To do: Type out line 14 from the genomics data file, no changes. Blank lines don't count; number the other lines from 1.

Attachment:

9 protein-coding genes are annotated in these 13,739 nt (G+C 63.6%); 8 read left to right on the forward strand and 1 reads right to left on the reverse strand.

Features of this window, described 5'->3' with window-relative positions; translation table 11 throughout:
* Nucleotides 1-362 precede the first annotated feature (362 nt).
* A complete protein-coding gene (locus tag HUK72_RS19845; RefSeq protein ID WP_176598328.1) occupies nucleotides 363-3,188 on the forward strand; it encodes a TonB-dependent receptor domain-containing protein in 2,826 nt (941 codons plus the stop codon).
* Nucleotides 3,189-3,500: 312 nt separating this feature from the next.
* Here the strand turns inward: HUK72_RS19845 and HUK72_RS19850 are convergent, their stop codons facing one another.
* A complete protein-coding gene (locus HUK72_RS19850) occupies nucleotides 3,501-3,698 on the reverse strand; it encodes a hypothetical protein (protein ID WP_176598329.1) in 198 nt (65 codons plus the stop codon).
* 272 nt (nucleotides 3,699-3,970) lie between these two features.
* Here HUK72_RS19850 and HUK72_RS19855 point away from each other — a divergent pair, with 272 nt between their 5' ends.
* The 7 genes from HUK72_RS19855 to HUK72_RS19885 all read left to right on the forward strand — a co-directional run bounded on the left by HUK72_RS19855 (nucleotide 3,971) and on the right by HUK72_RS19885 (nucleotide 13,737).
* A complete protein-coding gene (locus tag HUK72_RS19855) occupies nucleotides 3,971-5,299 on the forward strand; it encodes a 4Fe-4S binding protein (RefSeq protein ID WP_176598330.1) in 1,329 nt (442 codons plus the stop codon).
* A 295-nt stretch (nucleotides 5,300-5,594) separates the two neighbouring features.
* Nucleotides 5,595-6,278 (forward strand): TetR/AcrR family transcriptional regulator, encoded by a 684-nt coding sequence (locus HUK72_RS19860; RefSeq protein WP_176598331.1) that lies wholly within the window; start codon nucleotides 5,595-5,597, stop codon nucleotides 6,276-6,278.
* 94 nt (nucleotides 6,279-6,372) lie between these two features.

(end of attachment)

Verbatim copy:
* 94 nt (nucleotides 6,279-6,372) lie between these two features.